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Pot & Trap Fisheries

Pot and trap fishing have been a key part of the South Coast’s history for generations. In the Southern IFC District we have more than 220 fishers who use pots or traps commercially in the District. The largest pot fishery targets whelks, a marine mollusc, and uses small, often round, baited pots. Whelks are targeted mostly in the first half of the year from January to June. Larger D shaped parlour pots with hard circular or soft netted entrances are used to target brown/edible crab, and/or european lobster. Edible crab are targeted all year around, whilst lobsters are caught mainly during the summer. In the spring from April to June some fishers also target cuttlefish using cuttlefish traps. These are large and round, with fingered entrances.

In 2021 more than 2,105 tonnes of fish were caught using pots in ICES areas 29E7, 30E8 and 30E7 at a value of £3.9 million. This was comprised almost entirely of the four main species caught using this technique: 1,767 tonnes of whelk, 253 tonnes of brown crab, 54 tonnes of lobster and 15 tonnes of cuttlefish.

Whelk fishing occurs mainly in sandy bays such as Poole Bay, Lyme Bay and the Solent. Crab and lobster fishing occurs over or near to rocky ground. Predominantly this is found in Lyme bay, along the Purbeck Coast, and South of the Isle of Wight. Cuttlefish are caught during their spawning period, because cuttlefish die soon after spawning. Cuttlefish prefer areas near to sediment to spawn but need substrate such as rocks to attach their eggs to. Most of the District’s cuttlefish pot fishing occurs within the Solent.

Data recieved from the Marine Managment Organisation, 2022. ICES Rectangles 29E7, 30E7 and 30E8 cover the majority of the Southern IFC District and some areas outside. 


Southern IFCA Whelk Monitoring Programme

In 2023 Southern IFCA carried out a new survey to assess the population of the common whelk across the District. Samples were taken from Lyme Bay, Weymouth Bay, Poole Bay and the Solent working with local fishers with data analysis on catch per unit effort and length frequency. The aim is to repeat this survey annually to create a dataset on whelk stocks as a commercially important species and to monitor trends in abundance and density between different areas and over time.

The survey forms part of the Southern IFCA Whelk Monitoring Programme and outcomes from this survey will provide data on whelk populations which can be used as a baseline on which to monitor future changes and trends, and how these relate to current and proposed management measures for the whelk fishery.

Whelk Survey Report 2023

Other Research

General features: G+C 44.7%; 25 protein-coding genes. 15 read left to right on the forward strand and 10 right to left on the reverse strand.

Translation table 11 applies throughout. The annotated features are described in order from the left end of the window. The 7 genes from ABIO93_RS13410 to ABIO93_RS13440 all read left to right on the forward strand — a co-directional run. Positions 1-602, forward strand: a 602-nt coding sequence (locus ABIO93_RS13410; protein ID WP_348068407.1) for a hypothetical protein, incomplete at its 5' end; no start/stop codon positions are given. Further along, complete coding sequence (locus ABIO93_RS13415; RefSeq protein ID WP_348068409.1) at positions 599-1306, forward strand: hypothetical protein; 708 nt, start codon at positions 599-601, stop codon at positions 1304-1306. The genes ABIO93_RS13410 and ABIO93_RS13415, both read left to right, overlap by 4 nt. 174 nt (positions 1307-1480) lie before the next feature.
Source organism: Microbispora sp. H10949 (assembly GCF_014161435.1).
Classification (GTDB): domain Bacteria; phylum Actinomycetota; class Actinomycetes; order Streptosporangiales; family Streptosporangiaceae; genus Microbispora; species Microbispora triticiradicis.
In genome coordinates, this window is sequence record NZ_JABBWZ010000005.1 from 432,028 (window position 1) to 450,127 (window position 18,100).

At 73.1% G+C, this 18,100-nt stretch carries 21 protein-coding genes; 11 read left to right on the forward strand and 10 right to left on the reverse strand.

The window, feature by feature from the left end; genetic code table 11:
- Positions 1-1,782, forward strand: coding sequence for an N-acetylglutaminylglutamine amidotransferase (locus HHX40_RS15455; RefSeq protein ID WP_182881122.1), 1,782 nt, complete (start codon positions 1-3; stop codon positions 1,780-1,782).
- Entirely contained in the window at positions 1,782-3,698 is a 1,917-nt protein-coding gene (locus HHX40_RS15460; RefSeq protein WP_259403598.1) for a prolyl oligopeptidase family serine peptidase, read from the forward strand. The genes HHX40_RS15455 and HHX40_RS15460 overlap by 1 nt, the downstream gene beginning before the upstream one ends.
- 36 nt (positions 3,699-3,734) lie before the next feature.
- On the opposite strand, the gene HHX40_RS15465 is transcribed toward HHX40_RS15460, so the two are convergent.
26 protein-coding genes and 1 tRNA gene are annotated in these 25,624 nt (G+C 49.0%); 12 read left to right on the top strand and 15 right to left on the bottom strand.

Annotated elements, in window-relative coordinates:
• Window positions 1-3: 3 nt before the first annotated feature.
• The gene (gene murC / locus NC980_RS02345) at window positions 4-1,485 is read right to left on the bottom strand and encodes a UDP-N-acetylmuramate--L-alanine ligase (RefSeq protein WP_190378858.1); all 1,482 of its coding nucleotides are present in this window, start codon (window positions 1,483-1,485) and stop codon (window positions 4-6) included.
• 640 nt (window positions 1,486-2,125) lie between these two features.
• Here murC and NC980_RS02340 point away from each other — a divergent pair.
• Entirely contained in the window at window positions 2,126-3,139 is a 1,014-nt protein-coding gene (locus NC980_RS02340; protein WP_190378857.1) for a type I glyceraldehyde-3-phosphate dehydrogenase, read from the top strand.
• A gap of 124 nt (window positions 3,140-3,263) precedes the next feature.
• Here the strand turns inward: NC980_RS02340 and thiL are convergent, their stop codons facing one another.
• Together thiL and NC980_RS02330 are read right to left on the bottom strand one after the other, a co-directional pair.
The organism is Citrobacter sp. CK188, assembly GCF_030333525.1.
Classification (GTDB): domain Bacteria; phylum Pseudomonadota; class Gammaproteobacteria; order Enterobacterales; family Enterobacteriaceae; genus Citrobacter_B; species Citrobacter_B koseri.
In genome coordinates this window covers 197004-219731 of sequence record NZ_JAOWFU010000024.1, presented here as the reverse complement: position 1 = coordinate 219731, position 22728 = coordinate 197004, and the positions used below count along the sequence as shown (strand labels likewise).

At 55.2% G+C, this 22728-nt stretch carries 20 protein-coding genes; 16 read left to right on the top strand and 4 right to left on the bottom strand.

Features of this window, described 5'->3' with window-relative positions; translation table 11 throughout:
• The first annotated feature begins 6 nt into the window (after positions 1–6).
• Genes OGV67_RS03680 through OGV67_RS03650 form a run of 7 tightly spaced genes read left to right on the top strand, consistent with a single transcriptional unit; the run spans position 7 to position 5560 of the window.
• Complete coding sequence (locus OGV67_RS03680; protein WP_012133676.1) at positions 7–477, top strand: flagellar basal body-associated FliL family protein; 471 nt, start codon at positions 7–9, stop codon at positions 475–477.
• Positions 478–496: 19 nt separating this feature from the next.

In 2019, catch assessments of the crab and lobster fisheries throughout the District and the south coast were carried out as part of an internship program. These assessments used the data supplied by vessels on Monthly Shellfish Activity Returns. The data was analysed to detect any changes in Catch Per 100 Pots over time. You can find the assessments here:

All Crab and Lobster Catch Assessments 2019

Marine Protected Area Assessments

Under the Marine and Coastal Access Act, Southern IFCA has a duty to further the conservation objectives of Marine Protected Areas (MPA) within in the District. For each MPA, Southern IFCA must carry out an assessment of fishing activities within the site, to determine if the activities will hinder the conservation objectives. If this document finds that the activity could hinder the site, Southern IFCA must create appropriate management measure to mitigate the risks. Below are the assessments of pot and trap fishing activities in Southern IFCA’s MPAs. As of 2020, Southern IFCA has not been required to introduce management as a result of these assessments.

Credit: Guy Mitchell

Escape Gap Research

Three MSc student projects from the University of Southampton carried out escape gap trials

From 2012 to 2015 three individual students completed research projects looking at the effectiveness of escape gaps within the Southern IFC District. Escape gaps which were available on the market and new escape gap designs specific to the area were trialled in the aquarium and the fishery for lobster, edible crab and velvet swimming crab. At the time the Minimum Conservation Reference Size for these species was 87mm, 140mm and 65mm respectively.  Following the success of the projects Southern IFCA encouraged a voluntary uptake of the 45 x 87mm escape gap within the District and supplied the industry with free escape gaps. 

Click the link to see a 'Summary of the three projects'. 

For the first project see Hyland, 2012.
For the second project see Gravestock, 2014.
For the final project see Smith, 2015.   

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